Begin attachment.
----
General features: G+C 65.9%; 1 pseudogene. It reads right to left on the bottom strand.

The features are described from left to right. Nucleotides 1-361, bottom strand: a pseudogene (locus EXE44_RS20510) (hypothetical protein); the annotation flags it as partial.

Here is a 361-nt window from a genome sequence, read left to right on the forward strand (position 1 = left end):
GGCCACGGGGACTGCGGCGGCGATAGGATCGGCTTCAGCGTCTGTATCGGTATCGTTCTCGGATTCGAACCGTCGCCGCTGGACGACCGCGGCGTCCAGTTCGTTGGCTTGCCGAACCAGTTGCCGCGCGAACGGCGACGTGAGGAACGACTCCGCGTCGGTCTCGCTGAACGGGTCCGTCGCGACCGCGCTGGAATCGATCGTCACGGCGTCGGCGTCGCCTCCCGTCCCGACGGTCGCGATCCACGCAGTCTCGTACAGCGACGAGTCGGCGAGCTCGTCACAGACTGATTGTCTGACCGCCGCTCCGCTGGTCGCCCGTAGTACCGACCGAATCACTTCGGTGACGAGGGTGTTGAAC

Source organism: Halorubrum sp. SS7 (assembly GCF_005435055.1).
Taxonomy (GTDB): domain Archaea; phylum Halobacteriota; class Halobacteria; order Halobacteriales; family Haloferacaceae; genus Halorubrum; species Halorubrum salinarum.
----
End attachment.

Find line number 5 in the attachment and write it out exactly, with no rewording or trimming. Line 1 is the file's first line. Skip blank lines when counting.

Source organism: Halorubrum sp. SS7 (assembly GCF_005435055.1).